Exercise in whatever way you can – keep moving your body
Exercise is proven to have a positive impact on our mental health. Even if we’re only allowed outdoors for exercise once a day and we’re otherwise confined to our homes, you can still take a walk or run around your garden or get some exercise. Even if you don’t have an outside space you can use, there are plenty of YouTube videos that will help you exercise or practice yoga at home for free. It’s important we keep moving and stretching. Try building exercise into your new routine.
Eat well and drink plenty of water
UK supermarkets have all confirmed they believe they will have enough food for everyone, and supplies will continue. Your appetite may change with the new routine in your life, so be conscious of making healthy food choices and keeping your blood sugar stable. It’s also important that you eat to keep your energy levels up.
Also make sure you are drinking plenty of water. You may be used to drinking more fluids at work, so make sure you bring that habit back with you if you are home working. Water is really important for our physical and mental health. You might find it helpful to use one of the free apps that available for most phones that remind you to drink throughout the day.
Do the things you enjoy – find some distractions
If you are maintaining social distance, all this new time at home can be put to good use. Try to get through that pile of books you’ve been meaning to read. Fix that squeaky door, clean out your kitchen cupboards or find a free course online you could do. Lots of organisations are opening up their usually paid-for courses for free or at a discount. Celebrities are also offering free concerts streamed online, and free writing courses. You could use this extra time to learn something new and tune out those anxious thoughts.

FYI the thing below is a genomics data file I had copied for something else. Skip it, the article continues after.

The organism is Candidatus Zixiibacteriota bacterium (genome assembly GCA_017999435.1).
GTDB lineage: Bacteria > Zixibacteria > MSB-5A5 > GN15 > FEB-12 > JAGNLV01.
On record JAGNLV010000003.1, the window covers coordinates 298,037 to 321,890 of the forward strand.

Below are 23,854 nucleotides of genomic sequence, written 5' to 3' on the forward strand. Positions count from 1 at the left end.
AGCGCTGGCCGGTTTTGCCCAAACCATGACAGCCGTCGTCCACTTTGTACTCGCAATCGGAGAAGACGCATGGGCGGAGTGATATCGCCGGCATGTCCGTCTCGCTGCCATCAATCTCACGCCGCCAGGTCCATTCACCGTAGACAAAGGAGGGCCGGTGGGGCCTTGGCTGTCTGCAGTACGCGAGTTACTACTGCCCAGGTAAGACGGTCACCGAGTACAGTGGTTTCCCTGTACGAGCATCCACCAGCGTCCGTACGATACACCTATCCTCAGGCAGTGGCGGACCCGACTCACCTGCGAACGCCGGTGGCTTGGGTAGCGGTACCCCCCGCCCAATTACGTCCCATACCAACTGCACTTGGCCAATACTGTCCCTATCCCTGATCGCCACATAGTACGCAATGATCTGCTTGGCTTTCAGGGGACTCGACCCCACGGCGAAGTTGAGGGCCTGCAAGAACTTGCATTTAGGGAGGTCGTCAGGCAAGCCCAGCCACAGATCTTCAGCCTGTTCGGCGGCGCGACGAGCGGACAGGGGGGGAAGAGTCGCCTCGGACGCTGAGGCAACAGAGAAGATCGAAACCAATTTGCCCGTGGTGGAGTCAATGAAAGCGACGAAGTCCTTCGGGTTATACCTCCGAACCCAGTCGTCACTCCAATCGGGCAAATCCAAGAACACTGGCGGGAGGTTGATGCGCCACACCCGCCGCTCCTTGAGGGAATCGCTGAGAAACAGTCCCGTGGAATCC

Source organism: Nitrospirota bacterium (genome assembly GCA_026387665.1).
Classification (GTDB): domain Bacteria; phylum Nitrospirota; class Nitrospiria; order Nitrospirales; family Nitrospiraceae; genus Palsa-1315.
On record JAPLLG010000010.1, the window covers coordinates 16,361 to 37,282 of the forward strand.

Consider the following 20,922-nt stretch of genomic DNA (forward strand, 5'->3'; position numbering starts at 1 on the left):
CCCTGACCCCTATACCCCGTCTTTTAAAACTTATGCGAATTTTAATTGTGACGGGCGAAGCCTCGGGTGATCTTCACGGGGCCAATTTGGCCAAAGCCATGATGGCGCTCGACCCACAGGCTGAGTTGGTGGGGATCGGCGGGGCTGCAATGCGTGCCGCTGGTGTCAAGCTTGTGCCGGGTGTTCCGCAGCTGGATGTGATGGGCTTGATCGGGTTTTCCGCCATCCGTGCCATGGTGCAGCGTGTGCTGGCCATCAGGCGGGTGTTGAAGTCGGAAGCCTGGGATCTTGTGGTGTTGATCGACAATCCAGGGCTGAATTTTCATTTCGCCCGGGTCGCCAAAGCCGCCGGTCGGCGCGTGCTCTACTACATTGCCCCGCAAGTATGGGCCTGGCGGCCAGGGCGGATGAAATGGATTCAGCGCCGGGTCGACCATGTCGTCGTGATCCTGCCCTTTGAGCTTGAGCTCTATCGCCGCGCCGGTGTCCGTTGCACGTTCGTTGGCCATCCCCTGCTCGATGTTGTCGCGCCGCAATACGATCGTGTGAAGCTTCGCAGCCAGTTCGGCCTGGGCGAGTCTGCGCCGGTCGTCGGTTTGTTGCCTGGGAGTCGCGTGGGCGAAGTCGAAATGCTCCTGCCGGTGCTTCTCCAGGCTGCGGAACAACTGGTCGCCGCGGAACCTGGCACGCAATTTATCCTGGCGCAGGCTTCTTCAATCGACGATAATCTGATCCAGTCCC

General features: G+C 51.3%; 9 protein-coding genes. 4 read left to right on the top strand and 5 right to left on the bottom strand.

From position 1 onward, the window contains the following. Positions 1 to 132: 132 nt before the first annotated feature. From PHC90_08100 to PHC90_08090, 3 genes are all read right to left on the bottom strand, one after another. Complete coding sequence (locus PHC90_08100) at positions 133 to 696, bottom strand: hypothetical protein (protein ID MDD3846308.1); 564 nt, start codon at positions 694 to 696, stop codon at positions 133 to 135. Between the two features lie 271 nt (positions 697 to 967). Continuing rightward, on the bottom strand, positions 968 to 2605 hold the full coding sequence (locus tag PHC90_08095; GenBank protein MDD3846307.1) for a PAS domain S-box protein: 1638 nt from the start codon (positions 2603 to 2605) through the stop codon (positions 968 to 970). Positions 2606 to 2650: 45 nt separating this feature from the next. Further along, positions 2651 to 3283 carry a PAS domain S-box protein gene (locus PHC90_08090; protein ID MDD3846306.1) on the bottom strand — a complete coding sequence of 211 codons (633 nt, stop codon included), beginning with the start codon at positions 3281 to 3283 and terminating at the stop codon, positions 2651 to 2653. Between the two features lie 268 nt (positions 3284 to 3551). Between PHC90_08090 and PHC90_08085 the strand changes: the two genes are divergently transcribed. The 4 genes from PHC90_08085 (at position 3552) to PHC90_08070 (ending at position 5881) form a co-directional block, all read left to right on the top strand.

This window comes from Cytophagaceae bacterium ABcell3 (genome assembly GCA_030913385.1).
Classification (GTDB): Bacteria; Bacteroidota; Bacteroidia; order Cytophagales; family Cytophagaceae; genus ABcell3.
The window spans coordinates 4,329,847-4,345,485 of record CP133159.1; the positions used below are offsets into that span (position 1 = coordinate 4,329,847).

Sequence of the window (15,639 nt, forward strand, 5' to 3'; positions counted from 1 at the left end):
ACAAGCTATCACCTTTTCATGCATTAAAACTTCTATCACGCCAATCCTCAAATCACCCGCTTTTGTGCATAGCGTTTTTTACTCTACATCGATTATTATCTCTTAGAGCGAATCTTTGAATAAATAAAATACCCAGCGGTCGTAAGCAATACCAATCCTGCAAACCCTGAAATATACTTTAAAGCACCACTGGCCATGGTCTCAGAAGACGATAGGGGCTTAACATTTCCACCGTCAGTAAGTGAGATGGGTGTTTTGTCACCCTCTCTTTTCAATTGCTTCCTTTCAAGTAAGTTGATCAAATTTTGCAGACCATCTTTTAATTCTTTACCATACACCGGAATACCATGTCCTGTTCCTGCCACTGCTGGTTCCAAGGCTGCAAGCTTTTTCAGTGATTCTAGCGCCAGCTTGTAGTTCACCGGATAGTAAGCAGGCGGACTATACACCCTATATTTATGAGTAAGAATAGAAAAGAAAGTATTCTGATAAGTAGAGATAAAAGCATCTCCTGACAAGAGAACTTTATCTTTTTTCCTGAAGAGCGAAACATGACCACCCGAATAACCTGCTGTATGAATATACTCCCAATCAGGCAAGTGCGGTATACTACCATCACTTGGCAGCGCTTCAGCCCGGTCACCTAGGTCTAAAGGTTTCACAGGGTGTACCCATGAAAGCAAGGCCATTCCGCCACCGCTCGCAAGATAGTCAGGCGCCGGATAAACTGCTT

Finally – maintain perspective
The best minds in the medical, scientific and public health worlds are working as hard as they can to contain the virus, treat those affected and develop a vaccine as quickly as possible. Listen to their advice, which is to stay home!
Above all, remind yourself that much of what is going on around you is a precaution. Most people who contract the virus will only have mild symptoms and will make a full recovery. The kindest and most healthy thing you can do is make sure you and your employees are not spreading it to the most vulnerable people. Just knowing this will hopefully help to ease any anxiety about staying home.
For the latest information from Benefex about our activity during the coronavirus pandemic, take a look at our Covid-19 help page.
Gethin is a psychology graduate who has been helping some of the world’s largest organisations to improve their employee experience and wellbeing for almost two decades. The last 9 years have been spent working as part of the senior leadership team here at Benefex. As a frequent writer and keynote speaker on employee experience and employee wellbeing, Gethin has been featured in The Guardian, The Huffington Post and The Financial Times as well as major HR, Reward and Pensions publications. Gethin is also a founding member of the Engage for Success Wellbeing Thought Action Group, is listed on the Employee Engagement Powerlist and is one of the world’s Top 1010 Employee Engagement Influencers.
In 2018, Gethin published his first book – the award winning HR bestseller ‘A World of Good: Lessons From Around the World in Improving the Employee Experience’, which has gone on to inspire HR and Reward teams at some of the world’s best-known brands.